This letter was addressed to the reverend, well-beloved, and faithful Müller, and was signed your affectionate king. Though the king had not yet announced any intention of sparing the life of his son, and probably was fully resolved upon his execution, he was manifestly disturbed by the outcry against his proceedings raised in all the courts of Europe. Three days before the king wrote the above letter, the Emperor of Germany, Charles VI., had written to him, with his own hand, earnestly interceding for the Crown Prince. In addition to the letter, the emperor, through his minister Seckendorf, had presented a very firm remonstrance. He announced to Frederick William that112 Prince Frederick was a prince of the empire, and that he was entitled to the protection of the laws of the Germanic body; that the heir-apparent of the Prussian monarchy was under the safeguard of the Germanic empire, and that the king was bound to surrender to this tribunal the accused, and the documents relative to this trial.

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    321 First he asked me if it were true that the French nation were so angered against him, if the king was, and if you were. I answered that there was nothing permanent. He then condescended to speak fully upon the reasons which induced him to make peace. These reasons were so remarkable that I dare not trust them to this paper. All that I dare say is, that it seems to me easy to lead back the mind of this sovereign, whom the situation of his territories, his interest, and his taste would appear to mark as the natural ally of France. He said, moreover, that he earnestly desired to see Bohemia in the emperors hands, that he renounced all claim on Berg and Jülick, and that he thought only of keeping Silesia. He said that he knew well enough that the house of Austria would one day wish to recover that fine province, but that he trusted he could keep his conquest. That he had at that time a hundred and thirty thousand soldiers perfectly prepared for war; that he would make of Neisse, Glogau, and Brieg fortresses as strong as Wesel; that he was well informed that the Queen of Hungary owed eighty million German crowns (,000,000); that her provinces, exhausted and wide apart, would not be able to make long efforts; and that the Austrians for a long time to come could not of themselves be formidable.71

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    Prussian Lithuania is a hundred and twenty miles long, by from forty to sixty broad. It was ravaged by pestilence at the beginning of this century, and they say three hundred thousand people died of disease and famine. The disorder carried off the people, and the lands remained uncultivated and full of weeds. The most flourishing of our provinces was changed into the most miserable of solitudes.

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    • Louise Ulrique,

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    • The Prince of Soubise had rendezvoused fifty thousand French and Saxon troops at Erfurt, about a hundred and seventy miles west of Dresden. He had also, scattered around at different posts, easily accessible, a hundred thousand more well-armed and well-disciplined troops. Frederick took twenty-three thousand men and marched to assail these foes in almost despairing battle. To plunge with so feeble a band into such a mass of enemies seemed to be the extreme of recklessness.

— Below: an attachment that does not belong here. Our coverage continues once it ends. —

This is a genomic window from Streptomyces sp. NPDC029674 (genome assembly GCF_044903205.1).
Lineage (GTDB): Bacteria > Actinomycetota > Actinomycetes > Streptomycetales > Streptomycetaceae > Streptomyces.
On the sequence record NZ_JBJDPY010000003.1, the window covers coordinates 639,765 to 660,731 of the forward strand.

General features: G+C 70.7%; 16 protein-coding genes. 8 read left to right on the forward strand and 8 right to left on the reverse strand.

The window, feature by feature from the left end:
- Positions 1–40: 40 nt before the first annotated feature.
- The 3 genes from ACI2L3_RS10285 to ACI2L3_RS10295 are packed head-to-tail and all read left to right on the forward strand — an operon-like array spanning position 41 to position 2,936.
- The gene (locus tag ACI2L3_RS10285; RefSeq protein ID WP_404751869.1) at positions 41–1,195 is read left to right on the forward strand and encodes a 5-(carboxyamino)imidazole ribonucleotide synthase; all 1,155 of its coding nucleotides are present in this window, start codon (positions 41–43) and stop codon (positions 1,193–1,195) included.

• Salzdahlum, Noon, June 12, 1733.

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    After a long pause Lord Hyndford inquired, Would your majesty consent to an armistice?

    One morning, when Gregor Samsa woke from troubled dreams, he found himself transformed in his bed into a horrible vermin. He lay on his armour-like back, and if he lifted his head a little he could see his brown belly, slightly domed and divided by arches into stiff sections

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    While on this journey to Holland the Crown Prince was one day dining with a prince of Lippe-Bückeburg. Freemasonry became one of the topics of conversation at the table. King Frederick William denounced the institution in his usual style of coarse vituperation, as tomfoolery, atheism, and every thing else that was bad. But the Prince of Bückeburg, himself a mason and a very gentlemanly man, defended the craft with such persuasive eloquence as quite captivated the Crown Prince. After dinner the prince took him secretly aside, conversed with him more fully upon the subject, expressed his admiration of the system, and his wish to be admitted into the fraternity: But it was necessary carefully to conceal the step from the irate king. Arrangements were immediately made to assemble at Brunswick a sufficient number of masons from Hamburg, where the Crown Prince, on his return, could be received in a secret meeting into the mystic brotherhood.
    The king, in still very calm and measured words, rejoined, You would be right if I did not intend this desperate method for a good object. Listen to me. Great lords dont feel it in their scalp when their subjects are torn by the hair. One has to grip their own locks as the only way to give them pain.
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    On the 26th of June this vast train commenced its movement from Troppau. A convoy of about seven thousand infantry and eleven hundred cavalry guarded the wagons. They were in three bodies, on the front, in the centre, and on the rear. The king also sent forward about six thousand horse and foot from Olmütz to meet the train.